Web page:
The Bold Voice of J&K

Kashmir is not Kashmir without Kashmiri Pandits: Dr Jitendra

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NEW DELHI: Union Minister of State PMO, Dr Jitendra Singh on Wednesday said that Kashmir is not Kashmir without Kashmiri Pandits and that Kashmir’s composite culture cannot qualify to be described as composite without the inclusion of Kashmiri Pandit.
Speaking as Chief Guest after releasing a book titled “The Last Queen of Kashmir” by Rakesh K Kaul at India International Center here, Dr Jitendra reiterated that Kashmiri Pandit is an essential stakeholder as far as Kashmir is concerned and therefore, any parley or any dialogue at any level to take any decision about Jammu and Kashmir must necessarily begin with a dialogue with Kashmiri Pandit representatives.
Whether it is Track-I or Track-2 or Track-3, he said, those who tend to ignore the Kashmiri Pandit viewpoint, will do so at their own peril because whichever be the “Track”, nothing substantial can move forward without Kashmiri Pandit being a part of the journey.
Dr Jitendra recalled, he had predicted at the time of Kashmiri Pandits exodus around 1990 that even as the displaced Pandit community had become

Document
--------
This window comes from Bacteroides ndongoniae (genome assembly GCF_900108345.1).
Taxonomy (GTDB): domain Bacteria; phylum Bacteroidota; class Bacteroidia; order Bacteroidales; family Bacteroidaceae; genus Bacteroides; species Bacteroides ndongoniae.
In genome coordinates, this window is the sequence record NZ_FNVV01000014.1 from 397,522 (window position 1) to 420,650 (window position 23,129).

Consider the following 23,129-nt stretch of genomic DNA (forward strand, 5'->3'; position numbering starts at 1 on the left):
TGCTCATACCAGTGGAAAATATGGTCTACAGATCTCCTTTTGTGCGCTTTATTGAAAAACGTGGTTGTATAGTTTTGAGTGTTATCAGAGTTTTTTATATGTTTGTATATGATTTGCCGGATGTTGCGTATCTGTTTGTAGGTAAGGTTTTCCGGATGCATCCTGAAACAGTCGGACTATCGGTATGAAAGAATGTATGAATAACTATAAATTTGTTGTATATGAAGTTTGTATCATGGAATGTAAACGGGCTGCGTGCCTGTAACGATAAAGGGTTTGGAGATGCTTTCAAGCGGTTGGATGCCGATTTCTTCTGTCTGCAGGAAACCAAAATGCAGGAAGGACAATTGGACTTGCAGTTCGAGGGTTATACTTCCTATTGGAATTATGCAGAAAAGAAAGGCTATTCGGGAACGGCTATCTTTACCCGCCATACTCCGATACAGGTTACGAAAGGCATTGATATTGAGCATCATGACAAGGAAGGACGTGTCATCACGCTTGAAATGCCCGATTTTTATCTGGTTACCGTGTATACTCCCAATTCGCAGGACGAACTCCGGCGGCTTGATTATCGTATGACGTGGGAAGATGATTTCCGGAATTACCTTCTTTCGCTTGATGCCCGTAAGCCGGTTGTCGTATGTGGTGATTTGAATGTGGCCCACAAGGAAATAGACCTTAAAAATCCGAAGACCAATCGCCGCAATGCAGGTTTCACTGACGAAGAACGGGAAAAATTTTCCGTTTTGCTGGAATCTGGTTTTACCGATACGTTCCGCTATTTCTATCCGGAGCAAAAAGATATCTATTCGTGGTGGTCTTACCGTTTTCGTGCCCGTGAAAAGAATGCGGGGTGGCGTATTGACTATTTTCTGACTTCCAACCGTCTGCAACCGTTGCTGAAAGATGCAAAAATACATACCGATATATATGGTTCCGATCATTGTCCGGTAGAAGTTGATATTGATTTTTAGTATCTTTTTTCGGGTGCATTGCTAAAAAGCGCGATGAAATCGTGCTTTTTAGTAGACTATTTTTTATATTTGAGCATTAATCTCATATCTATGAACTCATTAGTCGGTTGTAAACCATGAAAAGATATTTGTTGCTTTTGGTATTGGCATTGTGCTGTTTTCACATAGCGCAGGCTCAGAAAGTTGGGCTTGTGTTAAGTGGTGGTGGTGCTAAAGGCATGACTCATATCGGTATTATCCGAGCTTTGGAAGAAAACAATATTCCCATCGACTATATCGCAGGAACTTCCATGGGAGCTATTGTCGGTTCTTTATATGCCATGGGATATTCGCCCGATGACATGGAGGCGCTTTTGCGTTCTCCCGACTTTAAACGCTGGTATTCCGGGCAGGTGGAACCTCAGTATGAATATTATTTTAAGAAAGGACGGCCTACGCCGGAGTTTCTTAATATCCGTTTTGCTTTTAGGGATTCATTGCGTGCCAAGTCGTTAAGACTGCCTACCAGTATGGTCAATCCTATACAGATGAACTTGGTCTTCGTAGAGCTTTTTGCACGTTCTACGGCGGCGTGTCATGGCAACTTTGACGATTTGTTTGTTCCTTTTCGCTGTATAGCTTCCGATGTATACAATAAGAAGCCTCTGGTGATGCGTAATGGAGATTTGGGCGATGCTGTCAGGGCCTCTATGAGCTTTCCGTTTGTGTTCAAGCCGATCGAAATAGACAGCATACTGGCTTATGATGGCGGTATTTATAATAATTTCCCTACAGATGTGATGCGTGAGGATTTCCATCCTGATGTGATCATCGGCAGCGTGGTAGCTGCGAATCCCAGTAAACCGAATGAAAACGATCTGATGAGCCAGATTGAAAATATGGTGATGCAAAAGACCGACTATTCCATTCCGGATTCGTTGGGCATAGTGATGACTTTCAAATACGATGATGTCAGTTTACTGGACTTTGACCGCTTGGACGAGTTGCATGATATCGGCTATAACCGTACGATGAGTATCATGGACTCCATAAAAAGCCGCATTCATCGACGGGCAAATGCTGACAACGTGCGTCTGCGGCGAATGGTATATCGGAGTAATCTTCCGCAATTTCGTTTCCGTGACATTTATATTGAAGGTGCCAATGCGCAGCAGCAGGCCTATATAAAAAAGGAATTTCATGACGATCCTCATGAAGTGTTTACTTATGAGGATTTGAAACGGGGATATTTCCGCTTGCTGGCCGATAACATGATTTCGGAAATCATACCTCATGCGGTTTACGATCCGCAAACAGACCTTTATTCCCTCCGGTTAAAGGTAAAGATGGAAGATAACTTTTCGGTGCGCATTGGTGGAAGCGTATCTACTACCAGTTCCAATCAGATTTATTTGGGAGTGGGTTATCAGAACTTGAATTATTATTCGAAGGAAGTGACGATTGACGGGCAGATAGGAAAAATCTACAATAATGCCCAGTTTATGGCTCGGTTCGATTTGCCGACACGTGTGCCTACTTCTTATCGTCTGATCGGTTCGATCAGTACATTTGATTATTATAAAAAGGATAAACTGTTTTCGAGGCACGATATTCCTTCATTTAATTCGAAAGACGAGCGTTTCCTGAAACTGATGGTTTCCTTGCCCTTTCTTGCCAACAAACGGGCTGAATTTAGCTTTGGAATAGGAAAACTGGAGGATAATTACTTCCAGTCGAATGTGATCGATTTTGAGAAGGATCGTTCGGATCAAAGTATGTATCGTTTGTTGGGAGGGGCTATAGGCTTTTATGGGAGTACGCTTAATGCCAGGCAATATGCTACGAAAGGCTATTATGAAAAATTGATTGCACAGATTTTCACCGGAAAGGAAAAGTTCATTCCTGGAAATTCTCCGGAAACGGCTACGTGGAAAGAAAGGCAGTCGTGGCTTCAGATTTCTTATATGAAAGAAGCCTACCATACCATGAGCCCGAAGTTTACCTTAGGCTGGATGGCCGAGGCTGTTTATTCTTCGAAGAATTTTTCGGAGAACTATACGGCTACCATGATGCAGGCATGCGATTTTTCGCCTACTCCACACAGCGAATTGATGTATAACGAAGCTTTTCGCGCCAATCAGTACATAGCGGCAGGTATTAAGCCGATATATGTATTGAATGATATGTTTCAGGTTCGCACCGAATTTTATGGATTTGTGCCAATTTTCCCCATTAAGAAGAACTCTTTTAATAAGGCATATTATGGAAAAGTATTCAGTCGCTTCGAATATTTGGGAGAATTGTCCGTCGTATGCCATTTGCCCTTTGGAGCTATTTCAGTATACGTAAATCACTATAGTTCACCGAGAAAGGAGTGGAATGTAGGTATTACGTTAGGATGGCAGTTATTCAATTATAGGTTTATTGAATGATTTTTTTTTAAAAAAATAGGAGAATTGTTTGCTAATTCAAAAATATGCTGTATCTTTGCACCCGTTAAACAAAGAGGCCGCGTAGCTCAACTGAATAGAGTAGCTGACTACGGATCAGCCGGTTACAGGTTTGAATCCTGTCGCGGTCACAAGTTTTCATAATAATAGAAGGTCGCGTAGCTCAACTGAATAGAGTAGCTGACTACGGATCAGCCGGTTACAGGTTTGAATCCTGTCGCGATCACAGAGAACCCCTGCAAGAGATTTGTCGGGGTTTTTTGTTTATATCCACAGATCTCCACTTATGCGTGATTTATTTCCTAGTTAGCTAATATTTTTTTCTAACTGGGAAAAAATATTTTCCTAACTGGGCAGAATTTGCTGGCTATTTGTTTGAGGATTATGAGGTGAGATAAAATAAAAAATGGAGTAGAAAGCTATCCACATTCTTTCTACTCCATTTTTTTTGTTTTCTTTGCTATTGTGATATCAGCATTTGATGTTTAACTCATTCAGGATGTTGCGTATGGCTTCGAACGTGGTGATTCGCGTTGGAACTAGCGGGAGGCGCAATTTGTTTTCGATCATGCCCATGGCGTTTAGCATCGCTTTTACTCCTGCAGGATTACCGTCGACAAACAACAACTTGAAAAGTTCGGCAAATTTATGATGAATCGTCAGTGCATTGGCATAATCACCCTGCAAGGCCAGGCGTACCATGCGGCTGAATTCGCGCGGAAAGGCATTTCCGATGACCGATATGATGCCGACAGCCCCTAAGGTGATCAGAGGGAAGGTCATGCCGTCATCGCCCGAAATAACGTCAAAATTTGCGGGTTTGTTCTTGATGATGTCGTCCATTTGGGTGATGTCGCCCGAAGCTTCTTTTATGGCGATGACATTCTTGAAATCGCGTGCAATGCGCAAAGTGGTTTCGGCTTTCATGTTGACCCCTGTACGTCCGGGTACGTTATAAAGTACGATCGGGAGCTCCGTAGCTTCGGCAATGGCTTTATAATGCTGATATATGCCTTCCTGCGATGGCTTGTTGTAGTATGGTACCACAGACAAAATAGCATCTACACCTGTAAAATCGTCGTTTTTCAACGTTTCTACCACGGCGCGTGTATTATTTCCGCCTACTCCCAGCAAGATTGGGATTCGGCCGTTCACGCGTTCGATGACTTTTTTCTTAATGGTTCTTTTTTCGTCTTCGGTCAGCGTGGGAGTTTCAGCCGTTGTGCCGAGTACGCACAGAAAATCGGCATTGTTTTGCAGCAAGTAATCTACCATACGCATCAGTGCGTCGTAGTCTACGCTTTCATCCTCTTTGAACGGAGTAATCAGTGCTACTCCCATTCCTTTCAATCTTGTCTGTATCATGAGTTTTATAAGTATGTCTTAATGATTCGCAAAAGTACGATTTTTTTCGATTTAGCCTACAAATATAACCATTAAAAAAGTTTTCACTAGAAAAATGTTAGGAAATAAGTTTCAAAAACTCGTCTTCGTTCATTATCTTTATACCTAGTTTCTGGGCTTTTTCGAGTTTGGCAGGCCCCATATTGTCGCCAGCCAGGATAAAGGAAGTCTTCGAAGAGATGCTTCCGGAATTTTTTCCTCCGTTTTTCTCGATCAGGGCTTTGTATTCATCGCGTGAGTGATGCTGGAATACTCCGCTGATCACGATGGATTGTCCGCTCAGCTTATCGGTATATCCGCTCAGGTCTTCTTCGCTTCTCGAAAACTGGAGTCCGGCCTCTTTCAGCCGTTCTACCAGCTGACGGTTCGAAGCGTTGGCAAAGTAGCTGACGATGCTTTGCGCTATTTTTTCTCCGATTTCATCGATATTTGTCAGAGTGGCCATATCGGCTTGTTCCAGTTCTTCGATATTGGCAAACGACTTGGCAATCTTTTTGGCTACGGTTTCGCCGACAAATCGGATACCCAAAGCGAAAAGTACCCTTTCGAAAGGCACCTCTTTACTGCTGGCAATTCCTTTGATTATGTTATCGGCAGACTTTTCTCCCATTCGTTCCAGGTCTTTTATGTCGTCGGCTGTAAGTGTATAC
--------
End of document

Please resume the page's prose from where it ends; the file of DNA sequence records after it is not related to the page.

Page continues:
instant victim of the turmoil, but the turmoil
would also not spare the majority community left behind in the Kashmir
valley and that they would feel the pinch two generations later.
Ironically, he said, the prophecy has come true and today, the situation in Kashmir valley is so gruesome that education system has collapsed, eminent teachers from Kashmiri Pandits community have left the valley and now even the schools are being burnt down, one after the other, which has forced children and youngsters to come out on streets demanding opening of schools.
Quarter of a century has passed since Kashmiri Pandits left the Kashmir valley, said Dr Singh and observed that this has led to a dangerous cultural and social void in the valley. The post-1990 generation of the majority community in the valley has grown up with minimal exposure to outside world and have been rendered vulnerable to radicalisation. On the other hand, he said, the post-1990 generation of Kashmiri Pandits has grown up in alien environs in places as far as of Delhi, Bengaluru and abroad, as a result of which, they are also not fully in touch with their roots.
Making a strong plea for the restoration of the composite character of Kashmir, Dr Singh said, the so called Kashmir protagonists should withdraw themselves and leave it to Kashmiri Pandits community itself to decide the future course depending upon its priorities, dignity and security. Pandits have enjoyed the reputation of solving some of the India’s most difficult problems and certainly, they are capable of resolving this too, he added.
Earlier, Rakesh K Kaul, the author gave a brief account of the book which has been published by Harper Collins.

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